This is not a story highlighting the difference between real life and TV. This is not even a story lamenting the shallow subject matters of teen shows.
That story is well-worn and also complex. Getting into why chick flicks, teen shows and soap operas get a bad rap would require a lengthy exploration of patriarchal influence on what’s considered worthy of our time.
And for that matter, I’ve always loved teen shows. Going back to the days of recording Degrassi and Gossip Girl on the DVR, I loved the storylines about navigating growing up and finding love. They were engrossing and dramatic, and I was always hooked.
But before we move on, it bears mentioning that growing up and finding love is pretty much all these shows covered. Barely passing the Bechdel test, the popular teen series of my adolescence glamorized sex while leaving out some of the tragic realities that come with being a sexually active 16-year-old—abortion, sexual assault, rape and sexually transmitted diseases. They glossed over current events and how they might affect the characters, and they definitely didn’t portray their characters as advocates for causes they might care about.
That’s all changing now.
Fierce feminist characters
Riverdale, the CW drama loosely based on the central cast of the Archie comics, began airing in 2017. Similar to Pretty Little Liars (2010-2017), which followed a group of four girls trying to unravel the mystery of their friend who went missing, Riverdale homes in on the violence inflicted on high-school students by their peers.
Yet unlike Pretty Little Liars—which, among so, so many other things, depicts a relationship between an underage student and her teacher—Riverdale shows main characters Veronica (Camila Mendes) and Betty (Lili Reinhart) begin a crusade against slut-shaming in the third episode when they discover that Riverdale High’s football team keeps a record book of alleged hookups.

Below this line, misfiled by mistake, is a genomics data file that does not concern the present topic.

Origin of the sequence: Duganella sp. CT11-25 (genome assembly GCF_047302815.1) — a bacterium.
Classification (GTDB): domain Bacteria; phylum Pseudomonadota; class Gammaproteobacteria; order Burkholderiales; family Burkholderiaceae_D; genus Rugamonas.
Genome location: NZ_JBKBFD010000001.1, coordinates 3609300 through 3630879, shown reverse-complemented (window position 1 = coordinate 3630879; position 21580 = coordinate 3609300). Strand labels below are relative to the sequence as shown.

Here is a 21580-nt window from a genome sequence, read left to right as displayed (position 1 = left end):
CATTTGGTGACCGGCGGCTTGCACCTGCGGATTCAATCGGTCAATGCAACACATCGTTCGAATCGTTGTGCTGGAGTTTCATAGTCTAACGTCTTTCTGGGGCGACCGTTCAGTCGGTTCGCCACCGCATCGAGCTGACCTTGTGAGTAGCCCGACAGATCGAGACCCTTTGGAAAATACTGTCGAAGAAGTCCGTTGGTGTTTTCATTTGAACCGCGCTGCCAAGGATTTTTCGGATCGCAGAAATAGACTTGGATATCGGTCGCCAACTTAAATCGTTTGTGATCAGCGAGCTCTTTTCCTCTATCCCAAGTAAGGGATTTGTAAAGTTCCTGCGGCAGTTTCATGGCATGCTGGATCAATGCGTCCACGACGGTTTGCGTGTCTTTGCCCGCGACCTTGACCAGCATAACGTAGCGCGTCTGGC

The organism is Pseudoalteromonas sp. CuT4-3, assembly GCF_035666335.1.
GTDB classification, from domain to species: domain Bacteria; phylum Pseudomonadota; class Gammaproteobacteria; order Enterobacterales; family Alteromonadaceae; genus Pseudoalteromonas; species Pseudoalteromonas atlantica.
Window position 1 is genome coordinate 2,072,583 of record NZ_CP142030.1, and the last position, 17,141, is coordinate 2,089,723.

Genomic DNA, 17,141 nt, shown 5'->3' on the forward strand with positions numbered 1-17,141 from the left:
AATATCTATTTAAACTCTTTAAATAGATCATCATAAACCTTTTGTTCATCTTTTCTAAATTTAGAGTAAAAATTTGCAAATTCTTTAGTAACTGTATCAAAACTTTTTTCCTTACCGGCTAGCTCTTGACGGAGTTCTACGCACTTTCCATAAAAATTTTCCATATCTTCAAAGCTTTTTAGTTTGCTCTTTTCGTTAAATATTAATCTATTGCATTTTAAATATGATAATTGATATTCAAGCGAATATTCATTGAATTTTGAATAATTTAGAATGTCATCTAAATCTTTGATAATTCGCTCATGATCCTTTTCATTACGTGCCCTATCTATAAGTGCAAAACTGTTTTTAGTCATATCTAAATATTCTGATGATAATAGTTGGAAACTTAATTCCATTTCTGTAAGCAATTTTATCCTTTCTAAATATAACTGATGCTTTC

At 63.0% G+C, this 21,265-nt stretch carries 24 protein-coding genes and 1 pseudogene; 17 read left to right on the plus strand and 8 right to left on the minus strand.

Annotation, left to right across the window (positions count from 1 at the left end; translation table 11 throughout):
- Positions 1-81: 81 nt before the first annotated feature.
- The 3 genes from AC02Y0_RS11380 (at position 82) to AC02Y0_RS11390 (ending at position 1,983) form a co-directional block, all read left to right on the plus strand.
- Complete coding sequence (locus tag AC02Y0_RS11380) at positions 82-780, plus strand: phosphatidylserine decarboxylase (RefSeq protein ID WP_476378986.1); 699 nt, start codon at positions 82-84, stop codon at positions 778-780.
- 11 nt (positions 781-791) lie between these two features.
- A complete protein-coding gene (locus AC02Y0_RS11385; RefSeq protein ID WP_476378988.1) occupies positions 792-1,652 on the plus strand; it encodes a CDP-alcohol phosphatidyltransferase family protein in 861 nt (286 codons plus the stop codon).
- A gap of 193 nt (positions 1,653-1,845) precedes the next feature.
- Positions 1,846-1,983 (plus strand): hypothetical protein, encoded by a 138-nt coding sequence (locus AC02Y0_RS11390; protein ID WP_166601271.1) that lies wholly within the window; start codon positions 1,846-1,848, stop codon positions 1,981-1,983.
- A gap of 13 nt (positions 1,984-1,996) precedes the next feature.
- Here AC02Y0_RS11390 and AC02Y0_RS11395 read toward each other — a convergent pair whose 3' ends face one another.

“We’re objects for them to abuse,” Betty says. “And when they’re done with us, they shame us into silence.” She spits out her lines, calling the book “dehumanizing.” By writing this in dialogue, rather than as subtext, the show’s writers turned the vague, simmering rage of so many silent teen girls into a rallying cry.
This might just be anecdotal, but it feels revolutionary to have teen stars standing up for themselves in this way on TV.
And it’s not just confined to Riverdale (which, yes, is violent, dark and not free of problems). Shows like The Chilling Adventures of Sabrina (Netflix), Jane the Virgin (CW), Crazy Ex-Girlfriend (CW) and GLOW (Netflix) also are putting a feminist ethos decidedly to work in their storylines. And if you’re feeling nostalgic but can’t get through old episodes of your favorite shows without yelling “Comeon!” at the characters, the reboots of Gilmore Girls and Degrassi are both updated for 2019’s charged climate and increased consciousness.
Why this matters
Sexual assault didn’t just start when #metoo started trending. American culture tends to bury its ugly sides, until there’s too much of it under the surface and it spills out.
Back when Pretty Little Liars aired, there were young women getting taken advantage of by older males in their lives who held positions of power. And without depictions of the damages of those relationships, seeking recourse for those women was just one more step out of reach.
Today, hopefully, just one more woman finds courage to call out abuse, inspired by Betty and Veronica on Riverdale.
Yes, it seems trivial. It’s a show about serial killers and drug rings. But stories matter because we find ourselves in them. And when we find ourselves in stories of youth standing up for what they believe in (even if the story is Riverdale), we become youth who can also take a stand.
See also: Harvard Dean Under Fire for Representing Harvey Weinstein